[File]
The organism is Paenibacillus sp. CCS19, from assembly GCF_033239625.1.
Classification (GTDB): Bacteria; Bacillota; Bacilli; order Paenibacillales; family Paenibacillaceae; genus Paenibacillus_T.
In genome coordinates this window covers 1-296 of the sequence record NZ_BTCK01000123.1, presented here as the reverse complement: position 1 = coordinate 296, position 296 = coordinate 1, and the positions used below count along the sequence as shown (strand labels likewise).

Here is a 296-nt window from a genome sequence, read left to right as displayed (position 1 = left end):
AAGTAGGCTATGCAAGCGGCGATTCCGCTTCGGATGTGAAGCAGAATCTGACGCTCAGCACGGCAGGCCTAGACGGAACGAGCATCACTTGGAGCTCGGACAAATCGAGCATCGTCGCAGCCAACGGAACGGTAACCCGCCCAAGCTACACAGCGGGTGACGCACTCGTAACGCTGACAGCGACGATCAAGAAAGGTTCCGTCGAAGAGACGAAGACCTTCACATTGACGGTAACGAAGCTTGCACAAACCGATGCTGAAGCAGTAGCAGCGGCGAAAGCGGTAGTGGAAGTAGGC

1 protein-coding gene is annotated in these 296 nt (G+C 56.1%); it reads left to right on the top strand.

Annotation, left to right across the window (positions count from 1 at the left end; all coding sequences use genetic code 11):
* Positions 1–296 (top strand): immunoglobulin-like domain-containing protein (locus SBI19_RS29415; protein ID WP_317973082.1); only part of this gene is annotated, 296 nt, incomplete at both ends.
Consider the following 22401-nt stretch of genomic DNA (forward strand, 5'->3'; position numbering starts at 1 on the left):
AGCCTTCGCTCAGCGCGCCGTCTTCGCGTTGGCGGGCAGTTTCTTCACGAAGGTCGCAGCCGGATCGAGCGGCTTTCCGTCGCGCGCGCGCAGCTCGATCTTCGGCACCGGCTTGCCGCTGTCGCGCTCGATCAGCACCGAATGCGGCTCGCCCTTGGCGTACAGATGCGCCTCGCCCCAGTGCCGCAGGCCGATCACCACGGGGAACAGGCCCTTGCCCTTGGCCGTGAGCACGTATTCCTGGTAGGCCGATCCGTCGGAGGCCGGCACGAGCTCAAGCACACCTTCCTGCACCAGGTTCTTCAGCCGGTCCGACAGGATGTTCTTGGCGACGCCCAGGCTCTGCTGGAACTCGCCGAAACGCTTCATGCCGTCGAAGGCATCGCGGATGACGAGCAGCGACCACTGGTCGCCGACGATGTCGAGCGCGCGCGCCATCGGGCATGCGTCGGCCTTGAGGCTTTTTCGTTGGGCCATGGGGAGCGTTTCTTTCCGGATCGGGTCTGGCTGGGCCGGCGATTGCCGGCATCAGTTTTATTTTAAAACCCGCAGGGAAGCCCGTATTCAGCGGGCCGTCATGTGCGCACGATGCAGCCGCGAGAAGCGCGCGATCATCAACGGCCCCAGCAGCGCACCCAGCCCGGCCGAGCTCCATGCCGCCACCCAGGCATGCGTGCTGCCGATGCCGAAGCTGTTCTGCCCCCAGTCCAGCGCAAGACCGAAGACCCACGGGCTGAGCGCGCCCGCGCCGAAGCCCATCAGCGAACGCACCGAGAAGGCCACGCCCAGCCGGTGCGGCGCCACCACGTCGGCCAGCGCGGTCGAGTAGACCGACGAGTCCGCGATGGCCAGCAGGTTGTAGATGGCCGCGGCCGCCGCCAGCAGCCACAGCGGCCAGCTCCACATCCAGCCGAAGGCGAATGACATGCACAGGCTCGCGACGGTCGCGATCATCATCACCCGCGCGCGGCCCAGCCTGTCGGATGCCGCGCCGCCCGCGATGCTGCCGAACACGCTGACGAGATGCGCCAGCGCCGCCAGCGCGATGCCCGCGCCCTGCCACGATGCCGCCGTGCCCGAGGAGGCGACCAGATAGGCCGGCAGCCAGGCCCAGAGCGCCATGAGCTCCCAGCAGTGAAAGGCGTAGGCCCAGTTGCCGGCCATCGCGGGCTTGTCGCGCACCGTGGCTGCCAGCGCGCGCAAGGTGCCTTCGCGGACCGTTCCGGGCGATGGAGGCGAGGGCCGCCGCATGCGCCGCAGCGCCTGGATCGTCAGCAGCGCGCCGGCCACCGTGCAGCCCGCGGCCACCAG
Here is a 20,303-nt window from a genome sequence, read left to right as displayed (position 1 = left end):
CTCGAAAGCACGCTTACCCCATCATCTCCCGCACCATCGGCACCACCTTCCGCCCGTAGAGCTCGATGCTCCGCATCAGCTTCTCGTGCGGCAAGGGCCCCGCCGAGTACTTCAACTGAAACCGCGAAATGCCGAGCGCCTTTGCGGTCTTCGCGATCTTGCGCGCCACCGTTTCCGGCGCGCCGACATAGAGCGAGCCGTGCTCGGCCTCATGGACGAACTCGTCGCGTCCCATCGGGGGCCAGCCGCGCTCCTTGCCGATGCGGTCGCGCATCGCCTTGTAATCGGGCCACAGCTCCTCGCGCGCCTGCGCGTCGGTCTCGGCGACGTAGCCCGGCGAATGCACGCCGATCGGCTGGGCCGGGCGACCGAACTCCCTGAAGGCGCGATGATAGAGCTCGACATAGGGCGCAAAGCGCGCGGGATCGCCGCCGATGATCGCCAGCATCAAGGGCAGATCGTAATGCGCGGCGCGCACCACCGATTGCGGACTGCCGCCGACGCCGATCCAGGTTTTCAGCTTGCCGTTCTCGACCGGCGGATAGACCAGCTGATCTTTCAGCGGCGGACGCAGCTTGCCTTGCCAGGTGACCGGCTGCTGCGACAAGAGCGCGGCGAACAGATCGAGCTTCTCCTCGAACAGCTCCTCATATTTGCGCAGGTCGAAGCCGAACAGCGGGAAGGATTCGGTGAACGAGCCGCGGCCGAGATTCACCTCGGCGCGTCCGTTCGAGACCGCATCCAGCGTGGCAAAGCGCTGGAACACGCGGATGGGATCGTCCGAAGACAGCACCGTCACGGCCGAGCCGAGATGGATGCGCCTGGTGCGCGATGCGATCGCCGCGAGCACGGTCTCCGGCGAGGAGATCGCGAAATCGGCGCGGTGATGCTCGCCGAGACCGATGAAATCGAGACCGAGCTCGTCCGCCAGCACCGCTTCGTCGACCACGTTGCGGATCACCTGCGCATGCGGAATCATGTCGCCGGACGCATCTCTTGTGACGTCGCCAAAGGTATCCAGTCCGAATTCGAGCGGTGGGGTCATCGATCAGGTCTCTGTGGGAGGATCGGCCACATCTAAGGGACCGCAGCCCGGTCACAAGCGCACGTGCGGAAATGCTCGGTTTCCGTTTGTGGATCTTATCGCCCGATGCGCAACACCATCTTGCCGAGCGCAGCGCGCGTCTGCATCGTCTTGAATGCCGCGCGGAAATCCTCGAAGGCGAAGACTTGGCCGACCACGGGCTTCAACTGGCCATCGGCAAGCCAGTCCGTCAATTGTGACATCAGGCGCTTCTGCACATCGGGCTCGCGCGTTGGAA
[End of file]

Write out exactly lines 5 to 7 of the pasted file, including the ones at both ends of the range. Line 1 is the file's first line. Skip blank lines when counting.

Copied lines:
AAGTAGGCTATGCAAGCGGCGATTCCGCTTCGGATGTGAAGCAGAATCTGACGCTCAGCACGGCAGGCCTAGACGGAACGAGCATCACTTGGAGCTCGGACAAATCGAGCATCGTCGCAGCCAACGGAACGGTAACCCGCCCAAGCTACACAGCGGGTGACGCACTCGTAACGCTGACAGCGACGATCAAGAAAGGTTCCGTCGAAGAGACGAAGACCTTCACATTGACGGTAACGAAGCTTGCACAAACCGATGCTGAAGCAGTAGCAGCGGCGAAAGCGGTAGTGGAAGTAGGC

1 protein-coding gene is annotated in these 296 nt (G+C 56.1%); it reads left to right on the top strand.

Annotation, left to right across the window (positions count from 1 at the left end; all coding sequences use genetic code 11):